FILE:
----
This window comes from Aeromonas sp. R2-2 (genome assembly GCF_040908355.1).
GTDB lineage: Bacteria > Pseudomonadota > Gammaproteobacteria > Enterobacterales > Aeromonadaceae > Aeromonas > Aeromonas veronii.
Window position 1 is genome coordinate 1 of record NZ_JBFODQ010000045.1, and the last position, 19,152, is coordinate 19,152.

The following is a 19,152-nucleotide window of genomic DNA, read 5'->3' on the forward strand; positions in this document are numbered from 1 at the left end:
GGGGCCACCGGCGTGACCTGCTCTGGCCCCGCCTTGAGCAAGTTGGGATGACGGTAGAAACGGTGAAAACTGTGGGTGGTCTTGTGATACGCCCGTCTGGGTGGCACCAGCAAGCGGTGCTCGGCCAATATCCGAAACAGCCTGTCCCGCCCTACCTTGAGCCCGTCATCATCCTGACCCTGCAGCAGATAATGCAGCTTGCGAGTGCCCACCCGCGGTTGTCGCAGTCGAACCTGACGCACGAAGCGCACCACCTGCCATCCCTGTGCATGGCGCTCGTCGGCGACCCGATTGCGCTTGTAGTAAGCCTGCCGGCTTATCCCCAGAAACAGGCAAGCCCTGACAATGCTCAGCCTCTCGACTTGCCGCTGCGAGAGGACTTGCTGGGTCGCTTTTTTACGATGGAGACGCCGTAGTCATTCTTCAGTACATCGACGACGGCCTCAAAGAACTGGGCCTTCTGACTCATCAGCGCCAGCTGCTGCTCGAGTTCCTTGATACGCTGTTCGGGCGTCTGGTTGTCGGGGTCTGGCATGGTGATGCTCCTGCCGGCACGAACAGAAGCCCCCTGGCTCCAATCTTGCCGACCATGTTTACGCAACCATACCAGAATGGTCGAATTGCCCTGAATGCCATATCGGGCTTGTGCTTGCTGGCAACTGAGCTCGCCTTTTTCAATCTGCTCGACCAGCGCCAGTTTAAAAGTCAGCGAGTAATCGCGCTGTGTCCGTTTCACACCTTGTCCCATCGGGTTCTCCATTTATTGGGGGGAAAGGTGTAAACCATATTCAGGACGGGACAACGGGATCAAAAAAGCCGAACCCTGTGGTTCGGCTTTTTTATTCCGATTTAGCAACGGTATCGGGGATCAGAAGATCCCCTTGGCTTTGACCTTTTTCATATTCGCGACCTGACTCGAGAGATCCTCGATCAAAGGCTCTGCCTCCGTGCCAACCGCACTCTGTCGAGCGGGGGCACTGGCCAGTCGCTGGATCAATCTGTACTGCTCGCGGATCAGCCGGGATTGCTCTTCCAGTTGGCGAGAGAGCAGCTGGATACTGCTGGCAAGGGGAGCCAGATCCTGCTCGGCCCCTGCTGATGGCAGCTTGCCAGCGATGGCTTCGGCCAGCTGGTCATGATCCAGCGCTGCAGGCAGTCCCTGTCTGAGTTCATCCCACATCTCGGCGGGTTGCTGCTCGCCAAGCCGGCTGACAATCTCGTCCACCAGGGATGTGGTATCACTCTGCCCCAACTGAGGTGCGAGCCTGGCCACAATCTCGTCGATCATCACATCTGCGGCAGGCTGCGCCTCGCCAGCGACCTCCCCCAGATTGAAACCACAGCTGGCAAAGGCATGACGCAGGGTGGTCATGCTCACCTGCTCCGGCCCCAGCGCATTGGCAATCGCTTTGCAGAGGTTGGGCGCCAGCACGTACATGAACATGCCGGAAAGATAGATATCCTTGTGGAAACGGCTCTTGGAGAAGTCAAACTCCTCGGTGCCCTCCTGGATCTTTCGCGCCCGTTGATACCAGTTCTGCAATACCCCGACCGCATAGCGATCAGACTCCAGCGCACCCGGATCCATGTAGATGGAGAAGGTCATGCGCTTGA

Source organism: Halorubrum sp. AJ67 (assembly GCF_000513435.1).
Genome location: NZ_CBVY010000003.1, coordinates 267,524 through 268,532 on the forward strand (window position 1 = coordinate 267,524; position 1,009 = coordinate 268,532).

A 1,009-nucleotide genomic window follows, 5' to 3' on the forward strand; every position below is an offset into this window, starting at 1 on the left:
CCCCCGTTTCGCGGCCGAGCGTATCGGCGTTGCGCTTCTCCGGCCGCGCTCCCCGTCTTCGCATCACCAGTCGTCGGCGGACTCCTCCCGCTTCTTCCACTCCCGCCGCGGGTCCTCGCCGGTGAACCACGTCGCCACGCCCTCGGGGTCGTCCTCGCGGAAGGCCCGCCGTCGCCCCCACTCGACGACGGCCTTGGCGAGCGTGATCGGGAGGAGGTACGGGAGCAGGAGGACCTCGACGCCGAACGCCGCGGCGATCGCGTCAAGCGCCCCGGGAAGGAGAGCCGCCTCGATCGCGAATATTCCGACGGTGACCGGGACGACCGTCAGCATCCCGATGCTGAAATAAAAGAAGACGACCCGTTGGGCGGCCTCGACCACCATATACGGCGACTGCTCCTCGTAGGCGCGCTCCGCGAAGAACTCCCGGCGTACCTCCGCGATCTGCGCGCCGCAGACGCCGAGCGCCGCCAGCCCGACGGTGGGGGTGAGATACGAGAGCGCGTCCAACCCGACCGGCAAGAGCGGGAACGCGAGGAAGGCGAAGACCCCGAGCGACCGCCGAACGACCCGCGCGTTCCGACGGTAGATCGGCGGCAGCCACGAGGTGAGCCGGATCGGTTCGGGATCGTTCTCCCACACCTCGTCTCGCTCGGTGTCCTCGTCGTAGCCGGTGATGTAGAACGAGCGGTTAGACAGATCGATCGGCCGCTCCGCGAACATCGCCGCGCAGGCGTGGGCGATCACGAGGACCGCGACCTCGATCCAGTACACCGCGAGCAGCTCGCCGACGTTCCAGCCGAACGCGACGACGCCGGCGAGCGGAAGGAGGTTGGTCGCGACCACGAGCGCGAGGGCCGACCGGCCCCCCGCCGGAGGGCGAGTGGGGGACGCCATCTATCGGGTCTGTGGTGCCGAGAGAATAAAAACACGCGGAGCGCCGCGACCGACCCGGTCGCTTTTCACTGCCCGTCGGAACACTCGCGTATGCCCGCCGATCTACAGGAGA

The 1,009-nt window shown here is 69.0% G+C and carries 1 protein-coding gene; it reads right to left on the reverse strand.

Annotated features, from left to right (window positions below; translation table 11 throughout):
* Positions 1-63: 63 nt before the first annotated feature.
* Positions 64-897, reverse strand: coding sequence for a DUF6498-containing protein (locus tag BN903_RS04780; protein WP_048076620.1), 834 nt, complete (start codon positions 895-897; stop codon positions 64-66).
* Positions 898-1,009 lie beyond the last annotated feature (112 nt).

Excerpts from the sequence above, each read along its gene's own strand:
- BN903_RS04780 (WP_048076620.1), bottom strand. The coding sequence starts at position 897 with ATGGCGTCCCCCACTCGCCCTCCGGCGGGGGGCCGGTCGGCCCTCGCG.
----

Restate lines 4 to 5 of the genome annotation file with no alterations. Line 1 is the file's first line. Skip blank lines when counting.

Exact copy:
The following is a 19,152-nucleotide window of genomic DNA, read 5'->3' on the forward strand; positions in this document are numbered from 1 at the left end:
GGGGCCACCGGCGTGACCTGCTCTGGCCCCGCCTTGAGCAAGTTGGGATGACGGTAGAAACGGTGAAAACTGTGGGTGGTCTTGTGATACGCCCGTCTGGGTGGCACCAGCAAGCGGTGCTCGGCCAATATCCGAAACAGCCTGTCCCGCCCTACCTTGAGCCCGTCATCATCCTGACCCTGCAGCAGATAATGCAGCTTGCGAGTGCCCACCCGCGGTTGTCGCAGTCGAACCTGACGCACGAAGCGCACCACCTGCCATCCCTGTGCATGGCGCTCGTCGGCGACCCGATTGCGCTTGTAGTAAGCCTGCCGGCTTATCCCCAGAAACAGGCAAGCCCTGACAATGCTCAGCCTCTCGACTTGCCGCTGCGAGAGGACTTGCTGGGTCGCTTTTTTACGATGGAGACGCCGTAGTCATTCTTCAGTACATCGACGACGGCCTCAAAGAACTGGGCCTTCTGACTCATCAGCGCCAGCTGCTGCTCGAGTTCCTTGATACGCTGTTCGGGCGTCTGGTTGTCGGGGTCTGGCATGGTGATGCTCCTGCCGGCACGAACAGAAGCCCCCTGGCTCCAATCTTGCCGACCATGTTTACGCAACCATACCAGAATGGTCGAATTGCCCTGAATGCCATATCGGGCTTGTGCTTGCTGGCAACTGAGCTCGCCTTTTTCAATCTGCTCGACCAGCGCCAGTTTAAAAGTCAGCGAGTAATCGCGCTGTGTCCGTTTCACACCTTGTCCCATCGGGTTCTCCATTTATTGGGGGGAAAGGTGTAAACCATATTCAGGACGGGACAACGGGATCAAAAAAGCCGAACCCTGTGGTTCGGCTTTTTTATTCCGATTTAGCAACGGTATCGGGGATCAGAAGATCCCCTTGGCTTTGACCTTTTTCATATTCGCGACCTGACTCGAGAGATCCTCGATCAAAGGCTCTGCCTCCGTGCCAACCGCACTCTGTCGAGCGGGGGCACTGGCCAGTCGCTGGATCAATCTGTACTGCTCGCGGATCAGCCGGGATTGCTCTTCCAGTTGGCGAGAGAGCAGCTGGATACTGCTGGCAAGGGGAGCCAGATCCTGCTCGGCCCCTGCTGATGGCAGCTTGCCAGCGATGGCTTCGGCCAGCTGGTCATGATCCAGCGCTGCAGGCAGTCCCTGTCTGAGTTCATCCCACATCTCGGCGGGTTGCTGCTCGCCAAGCCGGCTGACAATCTCGTCCACCAGGGATGTGGTATCACTCTGCCCCAACTGAGGTGCGAGCCTGGCCACAATCTCGTCGATCATCACATCTGCGGCAGGCTGCGCCTCGCCAGCGACCTCCCCCAGATTGAAACCACAGCTGGCAAAGGCATGACGCAGGGTGGTCATGCTCACCTGCTCCGGCCCCAGCGCATTGGCAATCGCTTTGCAGAGGTTGGGCGCCAGCACGTACATGAACATGCCGGAAAGATAGATATCCTTGTGGAAACGGCTCTTGGAGAAGTCAAACTCCTCGGTGCCCTCCTGGATCTTTCGCGCCCGTTGATACCAGTTCTGCAATACCCCGACCGCATAGCGATCAGACTCCAGCGCACCCGGATCCATGTAGATGGAGAAGGTCATGCGCTTGA